The Games People Play

The other day, N called me a good sport.

We regularly play Scrabulous on Facebook. N is very good at it. I am very not. N says if she were to be, basically, as bad as I were, she would probably give up, but I persevere despite not having won one game, thus qualifying me as a “good sport.” She actually didn’t say it in those words — she was much politer about my badness than I am here — but it is true, and I am not shy about it. I am a bad Scrabulous player. And I am OK with it.

I will continue to play Scrabulous badly, perhaps, forever. I am also OK with that.

This is ironic to me in a certain sense. Between the two of us, N would qualify me as the better writer. I haven’t had the opportunity to read much of what N has written, as she is rather shy about it, but I put myself out there regularly with my writing. I am rather certain, given her intellect, that she is good at writing. I assumed that because of my writing prowess (yes, that is arrogance you hear), I would be good at a game about spelling, e.g., Scrabulous. But alas, that is not the case.

It got me to thinking. N has said on numerous occasions that she has regularly engaged in something up until her natural abilities gave out, and then she quits. I take this to mean she is naturally gifted in all sorts of things, and utilizes those up until they no longer work. I am the opposite. I have come to think there aren’t actually very many things I am naturally gifted in, I am actually just fucking stubborn, and refuse to give up until something works for me. And then once it does, I give up. That’s how I was with crossword puzzles. In my analysis, she becomes bored once something is hard, I become bored once something is no longer hard. Neither one is any better than the other; I think it is why we work well together on many levels.

I’m not as good a sport as she thinks I am, however.

 We had the opportunity to play a game with some people recently. It involved cards and complicated rules that seemed to change from hand to hand. I am not a dick, typically, and in attempt to be polite, I kept my mouth shut about how frustrating it was to play a game whose rules I couldn’t follow. And here is what I learned about myself that night: I don’t care about winning or losing, I just want the game to be fair, with all the rules spelled out prior to play. In my estimation, when things are fair, and when the rules are spelled out, people can just get along and play the game.  Whether or not that is true is a different story.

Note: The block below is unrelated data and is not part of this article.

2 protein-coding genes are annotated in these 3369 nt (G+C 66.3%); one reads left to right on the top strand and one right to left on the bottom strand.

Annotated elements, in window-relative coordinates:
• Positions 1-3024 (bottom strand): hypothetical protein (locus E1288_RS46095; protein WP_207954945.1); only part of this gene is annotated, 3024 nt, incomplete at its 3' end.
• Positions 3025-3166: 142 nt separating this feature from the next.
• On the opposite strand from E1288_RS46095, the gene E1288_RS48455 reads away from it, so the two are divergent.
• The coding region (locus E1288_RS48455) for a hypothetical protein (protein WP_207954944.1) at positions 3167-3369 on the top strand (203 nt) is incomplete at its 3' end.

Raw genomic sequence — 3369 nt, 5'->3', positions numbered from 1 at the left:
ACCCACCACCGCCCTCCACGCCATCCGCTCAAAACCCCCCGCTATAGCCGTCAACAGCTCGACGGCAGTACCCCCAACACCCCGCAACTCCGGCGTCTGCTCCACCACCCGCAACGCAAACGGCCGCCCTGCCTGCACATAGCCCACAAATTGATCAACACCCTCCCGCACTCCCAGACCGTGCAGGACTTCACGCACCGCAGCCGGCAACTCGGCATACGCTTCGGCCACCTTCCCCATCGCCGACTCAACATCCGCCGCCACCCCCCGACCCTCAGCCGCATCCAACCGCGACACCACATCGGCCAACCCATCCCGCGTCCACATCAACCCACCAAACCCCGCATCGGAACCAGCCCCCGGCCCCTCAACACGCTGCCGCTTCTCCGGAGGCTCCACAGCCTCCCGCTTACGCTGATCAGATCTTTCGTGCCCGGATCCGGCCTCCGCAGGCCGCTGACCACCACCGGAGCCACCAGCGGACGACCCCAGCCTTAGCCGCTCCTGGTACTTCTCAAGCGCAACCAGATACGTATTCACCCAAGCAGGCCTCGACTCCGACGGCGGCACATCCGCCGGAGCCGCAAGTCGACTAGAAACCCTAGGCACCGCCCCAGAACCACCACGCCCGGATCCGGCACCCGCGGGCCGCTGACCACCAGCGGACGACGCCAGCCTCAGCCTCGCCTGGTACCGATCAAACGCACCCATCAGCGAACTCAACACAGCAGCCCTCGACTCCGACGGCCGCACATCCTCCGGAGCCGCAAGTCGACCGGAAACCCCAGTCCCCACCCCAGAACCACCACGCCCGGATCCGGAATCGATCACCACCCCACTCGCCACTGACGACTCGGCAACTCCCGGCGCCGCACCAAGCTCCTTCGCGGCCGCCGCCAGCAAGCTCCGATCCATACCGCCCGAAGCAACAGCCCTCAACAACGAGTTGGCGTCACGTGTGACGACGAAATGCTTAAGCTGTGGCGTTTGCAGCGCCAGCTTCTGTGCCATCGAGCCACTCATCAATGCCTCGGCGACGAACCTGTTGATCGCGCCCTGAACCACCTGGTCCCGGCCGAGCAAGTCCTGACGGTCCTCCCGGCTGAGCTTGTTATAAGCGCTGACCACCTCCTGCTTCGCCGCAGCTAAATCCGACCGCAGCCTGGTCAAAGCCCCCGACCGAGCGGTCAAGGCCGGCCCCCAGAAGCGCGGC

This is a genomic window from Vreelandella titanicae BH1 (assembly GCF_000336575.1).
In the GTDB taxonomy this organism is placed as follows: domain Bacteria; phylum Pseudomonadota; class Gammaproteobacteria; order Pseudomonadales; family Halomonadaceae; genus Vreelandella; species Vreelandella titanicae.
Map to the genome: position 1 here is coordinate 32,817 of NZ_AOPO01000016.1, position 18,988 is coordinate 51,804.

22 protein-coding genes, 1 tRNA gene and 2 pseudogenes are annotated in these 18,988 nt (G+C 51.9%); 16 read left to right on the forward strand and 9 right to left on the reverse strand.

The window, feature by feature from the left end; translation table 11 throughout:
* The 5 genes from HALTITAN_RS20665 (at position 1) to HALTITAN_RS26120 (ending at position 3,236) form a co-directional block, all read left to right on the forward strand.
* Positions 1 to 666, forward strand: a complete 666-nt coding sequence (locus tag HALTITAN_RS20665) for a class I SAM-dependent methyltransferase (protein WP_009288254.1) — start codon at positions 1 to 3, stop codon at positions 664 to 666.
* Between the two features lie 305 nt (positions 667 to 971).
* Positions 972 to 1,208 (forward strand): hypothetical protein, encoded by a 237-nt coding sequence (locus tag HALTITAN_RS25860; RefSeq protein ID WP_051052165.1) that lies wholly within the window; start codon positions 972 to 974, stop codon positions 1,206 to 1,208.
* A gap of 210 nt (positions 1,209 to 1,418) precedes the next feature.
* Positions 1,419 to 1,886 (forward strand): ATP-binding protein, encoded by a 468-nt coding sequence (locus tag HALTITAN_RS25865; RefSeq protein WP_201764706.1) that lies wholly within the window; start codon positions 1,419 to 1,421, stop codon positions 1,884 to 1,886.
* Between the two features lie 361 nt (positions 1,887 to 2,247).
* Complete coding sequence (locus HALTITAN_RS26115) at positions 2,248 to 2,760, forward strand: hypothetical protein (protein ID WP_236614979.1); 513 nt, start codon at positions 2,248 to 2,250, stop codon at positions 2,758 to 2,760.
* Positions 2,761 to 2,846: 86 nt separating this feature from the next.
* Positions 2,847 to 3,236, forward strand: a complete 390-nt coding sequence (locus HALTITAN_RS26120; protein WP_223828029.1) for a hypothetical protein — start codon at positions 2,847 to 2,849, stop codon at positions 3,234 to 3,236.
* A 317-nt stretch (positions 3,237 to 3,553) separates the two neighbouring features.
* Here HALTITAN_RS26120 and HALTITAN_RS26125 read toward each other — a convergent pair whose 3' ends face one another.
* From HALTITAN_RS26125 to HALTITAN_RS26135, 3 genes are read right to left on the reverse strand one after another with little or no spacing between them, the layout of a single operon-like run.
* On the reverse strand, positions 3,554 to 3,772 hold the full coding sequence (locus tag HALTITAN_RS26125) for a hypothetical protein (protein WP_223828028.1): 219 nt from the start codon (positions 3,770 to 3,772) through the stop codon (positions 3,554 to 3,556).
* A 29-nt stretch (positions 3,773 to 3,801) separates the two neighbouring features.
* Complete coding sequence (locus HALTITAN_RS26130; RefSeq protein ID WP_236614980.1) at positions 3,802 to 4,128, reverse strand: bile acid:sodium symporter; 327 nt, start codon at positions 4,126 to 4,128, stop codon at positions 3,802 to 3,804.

I think how we play games says a lot about our personalities, and about how we engage with people in life. I have always been a 3-year old when it comes to people not playing fairly. One time, an ex and I were playing a board game, and he clearly did not know the rules well at all. Every turn, it seemed, a new rule cropped up that seemed to affect how I was going to play my turn. Younger and much more tempestuous than I am now, I flat out refused to play the rest of the game, claiming it was utter bullshit that I was expected play along with something whose rules weren’t clear.

As soon as this card game started, and I could see that the rules were changing repeatedly, I lost interest. Because I have become more socially groomed in the years since the board game incident, I pretended to play along, but secretly, I completely lost interest. I suppose I was a bit passive aggressive, by getting up to do dishes and involve myself in other tasks between my turn and others.

I guess I have an expectation in life that I will know the rules, and I will be treated fairly, and I simply refuse to play along when the rules change and all of a sudden I am no longer being treated fairly. I have done this with jobs, relationships, places in which I have lived: Hmmph. The rules have changed, you are not treating me fairly, I am taking my toys and going home. The End.